FORT CARSON, Colo. -- "Smoke, smoke, smoke, five minutes to detonation," rang out over the radio during a joint training exercise between explosive ordnance disposal members from the 21st Civil Engineer Squadron, 302nd CES and Buckley's 140th CES at the Airburst range and training complex at Fort Caron, just west of Pueblo, Colo.

Hot, dry and windy; back dropped by the Sangre de Cristo mountain range, the Airburst range at the southern-most end of Fort Carson's training area could easily be mistaken for anywhere in Afghanistan.

"Gaming (teaching) in the classroom can only get you so far. Out here we can add stress, heat, fatigue, real explosives and really get down to how the job is done," said Master Sgt. Benjamin "Paul" Horton, 21st CES Explosive Ordnance Disposal technician.

The purpose of this semi-annual training event is to bring together EOD technicians from around the region that would normally not have access to this type of field experience because of limitations such as too few personnel, funding allocations and availability of Reserve and Guard members.

"We are getting more bang for the buck by bringing all of these different personnel together into one training event," Horton said about the advantages of this type of consolidated field training.

Senior Airman Noah Wood, 21st CES EOD technician, organized the training event including range use coordination, logistics and securing the availably of demolition explosives.

"Woods did a great job putting this all together. Normally you would see a staff sergeant doing this type of task but we like to train our Airmen young and have them take on larger responsibilities," Horton said.

The skill-sets of an EOD technician requires continual training and refreshing of tradecraft.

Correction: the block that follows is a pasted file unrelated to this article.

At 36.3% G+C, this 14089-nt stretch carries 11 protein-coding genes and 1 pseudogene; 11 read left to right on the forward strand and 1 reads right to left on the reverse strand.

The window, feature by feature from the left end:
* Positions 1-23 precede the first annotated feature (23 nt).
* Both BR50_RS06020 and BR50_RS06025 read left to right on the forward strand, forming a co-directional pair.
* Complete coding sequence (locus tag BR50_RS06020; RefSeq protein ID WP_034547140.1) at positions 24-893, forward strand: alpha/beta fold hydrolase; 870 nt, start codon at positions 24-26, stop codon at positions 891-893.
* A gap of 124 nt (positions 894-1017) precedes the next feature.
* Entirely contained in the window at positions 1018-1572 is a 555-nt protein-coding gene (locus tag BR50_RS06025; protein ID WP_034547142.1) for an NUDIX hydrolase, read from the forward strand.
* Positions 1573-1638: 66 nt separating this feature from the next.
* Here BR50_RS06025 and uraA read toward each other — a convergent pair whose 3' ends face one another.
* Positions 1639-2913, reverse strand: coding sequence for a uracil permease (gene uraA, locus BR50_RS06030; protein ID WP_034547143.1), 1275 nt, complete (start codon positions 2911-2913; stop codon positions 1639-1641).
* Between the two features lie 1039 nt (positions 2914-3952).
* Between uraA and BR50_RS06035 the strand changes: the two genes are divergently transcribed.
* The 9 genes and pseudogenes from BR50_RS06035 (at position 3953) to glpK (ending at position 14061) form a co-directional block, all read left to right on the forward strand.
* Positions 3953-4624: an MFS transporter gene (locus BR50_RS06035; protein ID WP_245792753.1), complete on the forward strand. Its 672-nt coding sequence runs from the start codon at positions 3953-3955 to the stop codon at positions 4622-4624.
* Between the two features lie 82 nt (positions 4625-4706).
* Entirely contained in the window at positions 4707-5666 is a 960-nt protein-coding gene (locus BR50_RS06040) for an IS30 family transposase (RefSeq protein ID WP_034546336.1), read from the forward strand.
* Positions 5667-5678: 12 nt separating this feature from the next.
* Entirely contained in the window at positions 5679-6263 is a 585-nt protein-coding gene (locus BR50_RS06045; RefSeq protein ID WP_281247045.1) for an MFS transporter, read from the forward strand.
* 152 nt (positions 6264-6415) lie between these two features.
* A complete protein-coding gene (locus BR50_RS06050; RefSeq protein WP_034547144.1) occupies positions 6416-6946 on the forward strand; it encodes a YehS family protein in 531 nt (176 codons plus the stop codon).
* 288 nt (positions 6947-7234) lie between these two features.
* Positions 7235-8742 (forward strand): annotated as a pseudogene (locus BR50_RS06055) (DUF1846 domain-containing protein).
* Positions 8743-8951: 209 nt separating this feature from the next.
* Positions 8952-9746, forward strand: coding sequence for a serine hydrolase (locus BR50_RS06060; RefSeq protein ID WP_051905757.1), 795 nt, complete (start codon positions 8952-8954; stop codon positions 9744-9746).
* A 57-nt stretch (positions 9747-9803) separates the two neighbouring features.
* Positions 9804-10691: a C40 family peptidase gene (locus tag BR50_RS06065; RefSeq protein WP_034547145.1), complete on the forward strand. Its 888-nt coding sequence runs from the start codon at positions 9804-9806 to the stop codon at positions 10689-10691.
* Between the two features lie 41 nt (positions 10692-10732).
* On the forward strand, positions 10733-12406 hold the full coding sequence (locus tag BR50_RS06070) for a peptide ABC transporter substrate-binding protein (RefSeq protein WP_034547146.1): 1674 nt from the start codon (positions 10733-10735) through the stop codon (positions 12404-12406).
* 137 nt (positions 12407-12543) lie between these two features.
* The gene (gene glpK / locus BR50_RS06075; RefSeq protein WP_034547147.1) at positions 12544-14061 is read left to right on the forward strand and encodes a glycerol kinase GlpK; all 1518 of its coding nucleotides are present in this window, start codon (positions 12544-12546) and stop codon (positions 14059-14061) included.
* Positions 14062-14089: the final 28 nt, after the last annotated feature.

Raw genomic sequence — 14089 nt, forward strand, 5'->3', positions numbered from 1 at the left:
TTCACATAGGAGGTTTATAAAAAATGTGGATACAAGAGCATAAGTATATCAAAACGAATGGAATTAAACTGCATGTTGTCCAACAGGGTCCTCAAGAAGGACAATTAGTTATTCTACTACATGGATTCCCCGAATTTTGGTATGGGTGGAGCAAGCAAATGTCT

"As the active-duty flight lead, it is my responsibility to ensure these Airmen have the skills and experience so that they can safely do their jobs downrange," said Master Sgt. Ross Kurashima, 302nd CES EOD technician.

Senior Airman Darrell Linkus, 140th CES EOD technician from Buckley AFB, practiced Afghanistan-specific techniques when learning how to clear unexploded ordnance that can be found anywhere in theater. When he is not handling explosives for the Air Force, Darrell is a full-time fire fighter for the city of Westminster, Colo.

The focus of this training exercise was to give less experienced EOD technicians the opportunity to put their skills to work with real world applications in basic explosives setup, the proper destruction of sensitive material and rendering a UXO "safe."

"It's one thing to talk about doing it. Now show me, do it," Horton said.

Senior Airman David Rediger, 302nd CES EOD technician, carefully laid four sticks of C-4 when prepping an explosion to provide EOD techs a real-life example of how important standoff distances are when dealing with large amounts of explosives. Rediger also takes the skills learned here and applies them to his civilian career with the Colorado State Patrol in Broomfield, Colo.

"I train my (Airmen) for war, this is my reality," Horton said when asked to sum up the training exercise. "EOD makes up more than 50 percent of the Air Force's casualties, and (they) need to be ready to execute their jobs."